5 Safety Tips for Hiking in the Desert

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Photo courtesy of @traveltalktours
Hiking in the desert is a once-in-a-lifetime experience for many people. The desert can be an unforgiving place for the unprepared though. When hitting problems and not preparing right, things can get dicey real fast in the heat.
Here are five safety tips for when taking a hike deep into the desert.

Skip the Superman/Supergirl Routine

When you’re hiking in the desert, it’s easy to go out too hard and fast without considering distance or pacing yourself. If you have a bit of an ego, or if you’re inexperienced as a hiker, you might make this classic mistake. Respect the desert, terrain and conditions.
If you’re going on a multi-day desert hike, go easier on the first day to see how you handle it. Your feet need to get accustomed to the movement, friction and heat generated inside each hiking boot. With endurance, this will build up over time; not overnight. Stretching is also a good idea if your hike might take you over uneven or undulating terrain as most hikes do. You don’t want to risk pulling a tendon when you are half-way to the next GPS waypoint.

Pack Lighter Than You Think You Need

It doesn’t matter how far you’re walking in a day, thicker clothing, heavy boots, and a stuffed oversized backpack will become cumbersome long before the day is over.
Look into purchasing an ultralight backpack that’s ideal for hiking. If you’re wanting to switch to ultralight, aim for going out with 10 pounds (4.5 kg) or less on your back. It will make the day more enjoyable when you don’t feel like a pack mule – believe us! There’re no porters in the desert to carry your luggage for you. That’s unless you’re planning an extra trip to Nepal. Plan accordingly.

Hike During the Coolest Times of the Day

Many great hiking spots get hotter than novice hikers expect. To handle the heat when hiking during the summer, adapt to it. Act like the desert animals do to survive it. Move over terrain in the early morning, late afternoon, and early evening when there’s still light. Avoid hiking from 10am through to 4pm because that’s when it’s hottest.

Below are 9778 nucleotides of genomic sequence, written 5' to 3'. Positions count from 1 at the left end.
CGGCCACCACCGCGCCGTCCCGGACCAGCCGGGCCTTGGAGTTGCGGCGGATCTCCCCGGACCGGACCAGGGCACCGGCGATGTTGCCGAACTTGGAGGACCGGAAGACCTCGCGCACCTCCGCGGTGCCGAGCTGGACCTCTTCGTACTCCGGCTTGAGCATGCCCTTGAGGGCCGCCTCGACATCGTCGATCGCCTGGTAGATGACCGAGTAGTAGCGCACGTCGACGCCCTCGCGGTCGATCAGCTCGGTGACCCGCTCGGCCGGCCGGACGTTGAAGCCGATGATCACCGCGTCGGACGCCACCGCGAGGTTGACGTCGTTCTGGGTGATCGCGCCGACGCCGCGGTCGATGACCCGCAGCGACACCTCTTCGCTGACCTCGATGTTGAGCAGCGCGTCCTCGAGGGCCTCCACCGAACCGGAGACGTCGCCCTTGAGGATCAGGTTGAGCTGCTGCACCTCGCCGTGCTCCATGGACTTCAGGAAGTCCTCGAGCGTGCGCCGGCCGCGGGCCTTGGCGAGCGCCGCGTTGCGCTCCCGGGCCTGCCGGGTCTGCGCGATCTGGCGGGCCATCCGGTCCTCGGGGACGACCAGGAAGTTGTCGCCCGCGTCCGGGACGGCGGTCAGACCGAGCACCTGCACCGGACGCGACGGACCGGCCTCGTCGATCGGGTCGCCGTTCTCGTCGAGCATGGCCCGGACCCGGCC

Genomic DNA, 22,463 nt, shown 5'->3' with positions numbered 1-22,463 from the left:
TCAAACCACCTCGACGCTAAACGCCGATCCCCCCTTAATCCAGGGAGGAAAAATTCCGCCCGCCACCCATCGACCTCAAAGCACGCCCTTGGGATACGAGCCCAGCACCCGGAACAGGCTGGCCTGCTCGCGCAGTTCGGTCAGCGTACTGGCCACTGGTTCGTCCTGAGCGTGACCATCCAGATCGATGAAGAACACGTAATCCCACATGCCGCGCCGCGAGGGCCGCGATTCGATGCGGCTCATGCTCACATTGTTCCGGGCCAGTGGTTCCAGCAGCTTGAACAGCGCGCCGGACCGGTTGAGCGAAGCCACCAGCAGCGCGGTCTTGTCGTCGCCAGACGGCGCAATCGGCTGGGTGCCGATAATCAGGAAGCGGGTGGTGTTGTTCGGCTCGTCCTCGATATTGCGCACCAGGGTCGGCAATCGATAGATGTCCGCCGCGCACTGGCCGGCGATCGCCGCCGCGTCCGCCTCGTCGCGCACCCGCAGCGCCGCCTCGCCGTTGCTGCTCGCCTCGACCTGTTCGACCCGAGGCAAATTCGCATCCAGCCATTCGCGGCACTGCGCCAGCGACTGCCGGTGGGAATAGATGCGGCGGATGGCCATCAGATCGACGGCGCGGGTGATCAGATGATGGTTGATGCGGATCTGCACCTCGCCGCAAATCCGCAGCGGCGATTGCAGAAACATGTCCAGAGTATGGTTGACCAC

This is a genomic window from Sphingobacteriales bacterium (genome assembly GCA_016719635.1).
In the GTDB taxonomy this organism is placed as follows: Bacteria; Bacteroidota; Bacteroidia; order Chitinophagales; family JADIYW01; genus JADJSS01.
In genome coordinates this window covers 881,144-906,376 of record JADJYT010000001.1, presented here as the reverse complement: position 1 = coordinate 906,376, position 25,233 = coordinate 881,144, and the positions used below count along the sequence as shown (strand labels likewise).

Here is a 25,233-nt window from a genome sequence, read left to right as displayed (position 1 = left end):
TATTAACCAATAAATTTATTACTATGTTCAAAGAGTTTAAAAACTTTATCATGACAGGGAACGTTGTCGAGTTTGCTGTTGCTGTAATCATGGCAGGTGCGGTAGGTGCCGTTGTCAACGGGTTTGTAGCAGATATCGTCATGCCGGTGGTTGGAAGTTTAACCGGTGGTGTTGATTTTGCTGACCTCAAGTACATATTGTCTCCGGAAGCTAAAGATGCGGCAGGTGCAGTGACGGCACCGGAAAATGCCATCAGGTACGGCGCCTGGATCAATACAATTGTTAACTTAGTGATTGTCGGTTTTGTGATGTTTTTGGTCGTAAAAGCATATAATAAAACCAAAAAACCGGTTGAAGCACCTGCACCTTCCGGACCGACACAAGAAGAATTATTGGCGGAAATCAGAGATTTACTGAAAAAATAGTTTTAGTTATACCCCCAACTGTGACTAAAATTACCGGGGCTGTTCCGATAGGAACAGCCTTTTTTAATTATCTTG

When you’re hiking from a designated point A to point B where the hike doesn’t end until you hit point B, leave prepared. Hike with a buddy in case you fall ill and have trouble making the distance. Just having the moral support when suddenly feeling under the weather or after getting injured will help you push through to your destination.
Bring along a compass and a headlamp in case you get lost in the evening. Pack enough food and water to cover more than the total excursion time and to cover unexpected delays; you’ll need sustenance to keep your strength up. Furthermore, if you’re walking in the evening, keep a good eye open for animals that are also walking around once the sun has come down.

Take Continued Hydration Seriously

The deserts around the world regularly hit near-record temperatures. The scarily named Death Valley in California recorded 134-degrees Fahrenheit (56.7-degrees Centigrade) in 1913 and still to this day has warnings posted for hikers about soaring temperatures in the summertime.
Dehydration happens when the human body is losing more water than it’s taking in. Colder water must be heated up by the body before it can be used to reduce your body’s core temperature. While drinking ice cold water feels great, it slows down bringing the body’s temperature down (cold towels applied to the exterior does help).
The effects of dehydration can hit you suddenly and unexpectedly. Also, you can get heat stroke or other heat-related medical issues causing you to collapse on the ground. Just dehydration alone can cause fatigue and confusion making hiking impossible. Stay hydrated by taking small sips of water before you feel thirsty and always travel with a buddy for protection. Bring 2-3 liters of water with you on a serious hike.

Go Old School with a Map

While digital devices are great, when their battery runs dry and the power bank cannot save you, you could end up in serious trouble. A smartphone’s glass display is hard to see in the bright midday sun too! For longer hikes, buy a paper map that shows the desert landscape. Most local maps will show the best trails in the area and will give you a clearer idea on distance and undulating terrain. Hiking apps for iOS and Android provide useful information about different locations and trail information for planning purposes.
Going on a hike is one of the best ways to see expansive deserts up close. Each one provides different vistas and memorable journeys. Just make sure you arrive ready to tackle the conditions to avoid getting caught unprepared.